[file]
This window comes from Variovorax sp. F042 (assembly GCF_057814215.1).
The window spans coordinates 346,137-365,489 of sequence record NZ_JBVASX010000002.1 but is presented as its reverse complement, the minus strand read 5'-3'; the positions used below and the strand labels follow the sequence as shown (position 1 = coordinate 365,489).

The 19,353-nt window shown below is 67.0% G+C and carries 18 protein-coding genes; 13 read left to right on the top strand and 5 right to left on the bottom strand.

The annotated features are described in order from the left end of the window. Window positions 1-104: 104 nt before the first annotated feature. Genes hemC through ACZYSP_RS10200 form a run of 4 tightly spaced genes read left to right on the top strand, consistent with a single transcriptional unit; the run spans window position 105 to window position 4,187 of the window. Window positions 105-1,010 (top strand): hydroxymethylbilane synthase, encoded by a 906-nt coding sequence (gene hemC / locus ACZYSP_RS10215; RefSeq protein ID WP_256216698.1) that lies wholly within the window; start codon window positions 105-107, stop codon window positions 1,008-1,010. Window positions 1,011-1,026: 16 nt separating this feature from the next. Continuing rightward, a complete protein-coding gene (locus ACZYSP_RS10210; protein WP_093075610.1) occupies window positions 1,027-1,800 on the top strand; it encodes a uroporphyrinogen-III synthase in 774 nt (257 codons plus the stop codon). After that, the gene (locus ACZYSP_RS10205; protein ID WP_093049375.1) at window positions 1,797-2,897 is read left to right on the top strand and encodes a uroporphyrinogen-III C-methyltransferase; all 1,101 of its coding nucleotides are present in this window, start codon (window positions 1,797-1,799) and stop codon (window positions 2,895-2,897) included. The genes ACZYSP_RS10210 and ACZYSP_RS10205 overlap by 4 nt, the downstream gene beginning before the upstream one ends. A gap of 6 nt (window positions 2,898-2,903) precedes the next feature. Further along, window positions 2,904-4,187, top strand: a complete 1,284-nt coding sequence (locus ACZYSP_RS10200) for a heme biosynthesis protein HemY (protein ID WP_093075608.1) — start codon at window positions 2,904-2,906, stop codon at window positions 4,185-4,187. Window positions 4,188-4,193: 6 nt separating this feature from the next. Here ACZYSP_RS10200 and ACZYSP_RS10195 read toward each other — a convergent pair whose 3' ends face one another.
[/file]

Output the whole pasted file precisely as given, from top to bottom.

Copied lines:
This window comes from Variovorax sp. F042 (assembly GCF_057814215.1).
The window spans coordinates 346,137-365,489 of sequence record NZ_JBVASX010000002.1 but is presented as its reverse complement, the minus strand read 5'-3'; the positions used below and the strand labels follow the sequence as shown (position 1 = coordinate 365,489).

The 19,353-nt window shown below is 67.0% G+C and carries 18 protein-coding genes; 13 read left to right on the top strand and 5 right to left on the bottom strand.

The annotated features are described in order from the left end of the window. Window positions 1-104: 104 nt before the first annotated feature. Genes hemC through ACZYSP_RS10200 form a run of 4 tightly spaced genes read left to right on the top strand, consistent with a single transcriptional unit; the run spans window position 105 to window position 4,187 of the window. Window positions 105-1,010 (top strand): hydroxymethylbilane synthase, encoded by a 906-nt coding sequence (gene hemC / locus ACZYSP_RS10215; RefSeq protein ID WP_256216698.1) that lies wholly within the window; start codon window positions 105-107, stop codon window positions 1,008-1,010. Window positions 1,011-1,026: 16 nt separating this feature from the next. Continuing rightward, a complete protein-coding gene (locus ACZYSP_RS10210; protein WP_093075610.1) occupies window positions 1,027-1,800 on the top strand; it encodes a uroporphyrinogen-III synthase in 774 nt (257 codons plus the stop codon). After that, the gene (locus ACZYSP_RS10205; protein ID WP_093049375.1) at window positions 1,797-2,897 is read left to right on the top strand and encodes a uroporphyrinogen-III C-methyltransferase; all 1,101 of its coding nucleotides are present in this window, start codon (window positions 1,797-1,799) and stop codon (window positions 2,895-2,897) included. The genes ACZYSP_RS10210 and ACZYSP_RS10205 overlap by 4 nt, the downstream gene beginning before the upstream one ends. A gap of 6 nt (window positions 2,898-2,903) precedes the next feature. Further along, window positions 2,904-4,187, top strand: a complete 1,284-nt coding sequence (locus ACZYSP_RS10200) for a heme biosynthesis protein HemY (protein ID WP_093075608.1) — start codon at window positions 2,904-2,906, stop codon at window positions 4,185-4,187. Window positions 4,188-4,193: 6 nt separating this feature from the next. Here ACZYSP_RS10200 and ACZYSP_RS10195 read toward each other — a convergent pair whose 3' ends face one another.